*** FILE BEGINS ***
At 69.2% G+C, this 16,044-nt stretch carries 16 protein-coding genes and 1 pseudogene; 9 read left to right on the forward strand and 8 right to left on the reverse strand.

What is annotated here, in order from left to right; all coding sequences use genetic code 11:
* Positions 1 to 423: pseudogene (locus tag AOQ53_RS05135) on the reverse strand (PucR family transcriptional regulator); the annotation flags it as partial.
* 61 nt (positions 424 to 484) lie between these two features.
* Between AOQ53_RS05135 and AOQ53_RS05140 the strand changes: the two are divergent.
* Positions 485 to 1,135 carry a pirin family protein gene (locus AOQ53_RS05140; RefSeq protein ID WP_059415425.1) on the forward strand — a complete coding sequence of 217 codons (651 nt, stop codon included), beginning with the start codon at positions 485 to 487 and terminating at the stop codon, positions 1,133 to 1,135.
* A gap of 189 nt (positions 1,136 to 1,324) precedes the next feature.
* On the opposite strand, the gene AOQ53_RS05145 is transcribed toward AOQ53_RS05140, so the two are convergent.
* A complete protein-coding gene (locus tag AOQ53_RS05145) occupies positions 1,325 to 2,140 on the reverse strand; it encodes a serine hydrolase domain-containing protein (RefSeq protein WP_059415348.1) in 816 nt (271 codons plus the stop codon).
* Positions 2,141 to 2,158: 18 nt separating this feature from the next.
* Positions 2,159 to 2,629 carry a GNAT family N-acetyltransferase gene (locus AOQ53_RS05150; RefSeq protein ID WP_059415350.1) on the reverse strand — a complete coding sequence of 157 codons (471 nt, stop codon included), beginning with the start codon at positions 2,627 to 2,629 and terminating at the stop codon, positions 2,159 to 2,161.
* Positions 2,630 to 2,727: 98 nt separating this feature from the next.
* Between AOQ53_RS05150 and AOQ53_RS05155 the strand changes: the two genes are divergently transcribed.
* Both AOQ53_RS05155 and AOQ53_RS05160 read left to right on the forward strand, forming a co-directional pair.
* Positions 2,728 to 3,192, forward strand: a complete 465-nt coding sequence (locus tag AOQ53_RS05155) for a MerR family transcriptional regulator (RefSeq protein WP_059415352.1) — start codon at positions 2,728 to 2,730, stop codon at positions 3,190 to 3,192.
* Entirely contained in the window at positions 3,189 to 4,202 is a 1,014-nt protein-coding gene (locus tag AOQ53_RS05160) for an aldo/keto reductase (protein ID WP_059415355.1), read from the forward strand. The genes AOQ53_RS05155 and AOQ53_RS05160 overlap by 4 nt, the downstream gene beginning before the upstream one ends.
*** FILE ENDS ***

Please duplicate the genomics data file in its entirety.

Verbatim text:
At 69.2% G+C, this 16,044-nt stretch carries 16 protein-coding genes and 1 pseudogene; 9 read left to right on the forward strand and 8 right to left on the reverse strand.

What is annotated here, in order from left to right; all coding sequences use genetic code 11:
* Positions 1 to 423: pseudogene (locus tag AOQ53_RS05135) on the reverse strand (PucR family transcriptional regulator); the annotation flags it as partial.
* 61 nt (positions 424 to 484) lie between these two features.
* Between AOQ53_RS05135 and AOQ53_RS05140 the strand changes: the two are divergent.
* Positions 485 to 1,135 carry a pirin family protein gene (locus AOQ53_RS05140; RefSeq protein ID WP_059415425.1) on the forward strand — a complete coding sequence of 217 codons (651 nt, stop codon included), beginning with the start codon at positions 485 to 487 and terminating at the stop codon, positions 1,133 to 1,135.
* A gap of 189 nt (positions 1,136 to 1,324) precedes the next feature.
* On the opposite strand, the gene AOQ53_RS05145 is transcribed toward AOQ53_RS05140, so the two are convergent.
* A complete protein-coding gene (locus tag AOQ53_RS05145) occupies positions 1,325 to 2,140 on the reverse strand; it encodes a serine hydrolase domain-containing protein (RefSeq protein WP_059415348.1) in 816 nt (271 codons plus the stop codon).
* Positions 2,141 to 2,158: 18 nt separating this feature from the next.
* Positions 2,159 to 2,629 carry a GNAT family N-acetyltransferase gene (locus AOQ53_RS05150; RefSeq protein ID WP_059415350.1) on the reverse strand — a complete coding sequence of 157 codons (471 nt, stop codon included), beginning with the start codon at positions 2,627 to 2,629 and terminating at the stop codon, positions 2,159 to 2,161.
* Positions 2,630 to 2,727: 98 nt separating this feature from the next.
* Between AOQ53_RS05150 and AOQ53_RS05155 the strand changes: the two genes are divergently transcribed.
* Both AOQ53_RS05155 and AOQ53_RS05160 read left to right on the forward strand, forming a co-directional pair.
* Positions 2,728 to 3,192, forward strand: a complete 465-nt coding sequence (locus tag AOQ53_RS05155) for a MerR family transcriptional regulator (RefSeq protein WP_059415352.1) — start codon at positions 2,728 to 2,730, stop codon at positions 3,190 to 3,192.
* Entirely contained in the window at positions 3,189 to 4,202 is a 1,014-nt protein-coding gene (locus tag AOQ53_RS05160) for an aldo/keto reductase (protein ID WP_059415355.1), read from the forward strand. The genes AOQ53_RS05155 and AOQ53_RS05160 overlap by 4 nt, the downstream gene beginning before the upstream one ends.